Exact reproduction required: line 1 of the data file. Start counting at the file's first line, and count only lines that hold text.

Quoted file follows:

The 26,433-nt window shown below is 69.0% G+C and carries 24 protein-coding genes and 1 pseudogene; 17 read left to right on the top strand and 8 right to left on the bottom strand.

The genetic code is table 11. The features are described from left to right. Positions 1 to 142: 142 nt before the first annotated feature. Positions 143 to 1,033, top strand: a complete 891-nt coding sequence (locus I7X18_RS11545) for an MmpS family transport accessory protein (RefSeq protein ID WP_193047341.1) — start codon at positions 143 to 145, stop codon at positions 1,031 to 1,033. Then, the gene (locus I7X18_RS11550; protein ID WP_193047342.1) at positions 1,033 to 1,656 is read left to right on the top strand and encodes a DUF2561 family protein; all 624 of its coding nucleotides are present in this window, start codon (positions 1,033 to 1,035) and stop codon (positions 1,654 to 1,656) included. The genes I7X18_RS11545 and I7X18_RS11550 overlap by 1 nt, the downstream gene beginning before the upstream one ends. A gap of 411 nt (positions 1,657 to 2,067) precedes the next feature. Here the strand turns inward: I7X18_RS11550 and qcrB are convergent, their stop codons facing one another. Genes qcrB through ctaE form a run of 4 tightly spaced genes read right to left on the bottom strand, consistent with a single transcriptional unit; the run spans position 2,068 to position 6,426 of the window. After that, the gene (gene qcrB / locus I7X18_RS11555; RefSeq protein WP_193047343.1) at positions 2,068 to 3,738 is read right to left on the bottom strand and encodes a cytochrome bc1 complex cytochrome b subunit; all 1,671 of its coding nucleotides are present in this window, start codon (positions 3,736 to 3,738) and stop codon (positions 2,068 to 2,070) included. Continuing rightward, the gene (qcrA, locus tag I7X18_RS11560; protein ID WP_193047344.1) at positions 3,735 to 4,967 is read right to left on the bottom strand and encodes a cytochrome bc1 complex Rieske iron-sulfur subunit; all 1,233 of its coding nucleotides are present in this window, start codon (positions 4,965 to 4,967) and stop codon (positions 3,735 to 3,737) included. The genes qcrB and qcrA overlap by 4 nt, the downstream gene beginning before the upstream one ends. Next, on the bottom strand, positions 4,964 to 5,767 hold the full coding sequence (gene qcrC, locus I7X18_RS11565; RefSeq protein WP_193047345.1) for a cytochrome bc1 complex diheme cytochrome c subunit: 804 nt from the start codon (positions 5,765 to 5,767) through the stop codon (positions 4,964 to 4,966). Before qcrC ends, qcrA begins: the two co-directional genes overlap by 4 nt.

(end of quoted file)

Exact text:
The 26,433-nt window shown below is 69.0% G+C and carries 24 protein-coding genes and 1 pseudogene; 17 read left to right on the top strand and 8 right to left on the bottom strand.